“Deborah agreed to take part in a trial as she was keen to help other cancer patients in the future. "If taking part in a trial means others might be helped then I’m very happy with that."
A trial looking at doxorubicin with either docetaxel or cyclophosphamide for early, locally advanced or inflammatory breast cancer
This trial was comparing different combinations of chemotherapy before surgery for breast cancer.
Doctors often give chemotherapy after surgery for early stage breast cancer because it reduces the risk of the cancer coming back. If the tumour in the breast is large, you may have chemotherapy to reduce the size of the tumour before surgery (
The aim of this trial was to see which combination worked best as neoadjuvant treatment for women who had a tumour that was 3cm or more in size, or who had locally advanced or inflammatory breast cancer.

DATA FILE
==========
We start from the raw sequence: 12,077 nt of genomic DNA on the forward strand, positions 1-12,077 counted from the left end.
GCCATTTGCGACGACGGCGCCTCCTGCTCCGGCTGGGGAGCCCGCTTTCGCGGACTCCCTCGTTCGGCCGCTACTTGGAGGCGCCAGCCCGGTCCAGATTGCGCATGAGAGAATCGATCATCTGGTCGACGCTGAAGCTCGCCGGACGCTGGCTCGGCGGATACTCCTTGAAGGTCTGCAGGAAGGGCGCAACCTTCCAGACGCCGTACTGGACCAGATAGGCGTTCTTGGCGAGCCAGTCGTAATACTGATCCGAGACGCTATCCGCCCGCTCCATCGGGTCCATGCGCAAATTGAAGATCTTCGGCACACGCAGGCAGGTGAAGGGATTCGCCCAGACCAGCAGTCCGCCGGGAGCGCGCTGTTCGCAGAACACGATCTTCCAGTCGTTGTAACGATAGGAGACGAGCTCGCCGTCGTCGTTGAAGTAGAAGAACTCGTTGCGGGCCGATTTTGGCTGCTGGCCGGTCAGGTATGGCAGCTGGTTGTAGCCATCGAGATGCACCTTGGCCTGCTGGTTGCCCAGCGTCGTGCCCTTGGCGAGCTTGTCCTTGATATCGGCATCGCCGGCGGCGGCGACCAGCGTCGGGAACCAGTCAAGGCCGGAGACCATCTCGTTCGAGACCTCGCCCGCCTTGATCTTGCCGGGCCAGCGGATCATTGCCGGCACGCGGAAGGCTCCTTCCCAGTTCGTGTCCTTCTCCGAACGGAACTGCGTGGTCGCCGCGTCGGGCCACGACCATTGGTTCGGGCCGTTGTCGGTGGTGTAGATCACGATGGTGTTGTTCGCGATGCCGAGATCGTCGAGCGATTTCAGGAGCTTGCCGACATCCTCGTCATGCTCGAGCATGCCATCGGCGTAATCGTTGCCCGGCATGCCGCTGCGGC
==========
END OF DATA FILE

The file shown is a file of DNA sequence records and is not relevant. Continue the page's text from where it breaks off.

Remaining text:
Summary of results
The trial team found that both combinations worked about as well as each other.
The trial recruited 363 women. They had up to 6 cycles of treatment and then had surgery. Half the women had doxorubicin and docetaxel, the other half had doxorubicin and cyclophosphamide.
With the combination of doxorubicin and cyclophosphamide, the cancer responded in 61 out of every 100 women treated (61%). In 17 out of every 100 women (17%) who had this combination, all signs of cancer had disappeared when their breast was examined.
With doxorubicin and docetaxel, the cancer responded in 70 out of every 100 women treated (70%). And with this combination, breast examination showed that all signs of cancer had disappeared in 20 out of every 100 women (20%).
After nearly 3 years of follow up, cancer had come back in 55 of the women who had doxorubicin and cyclophosphamide. It had come back in 45 of the women who had doxorubicin and docetaxel.
We have based this summary on information from the team who ran the trial. The information they sent us has been reviewed by independent specialists (
How to join a clinical trial
Please note: In order to join a trial you will need to discuss it with your doctor, unless otherwise specified.
Professor J Evans
The Anglo-Celtic Cooperative Oncology Group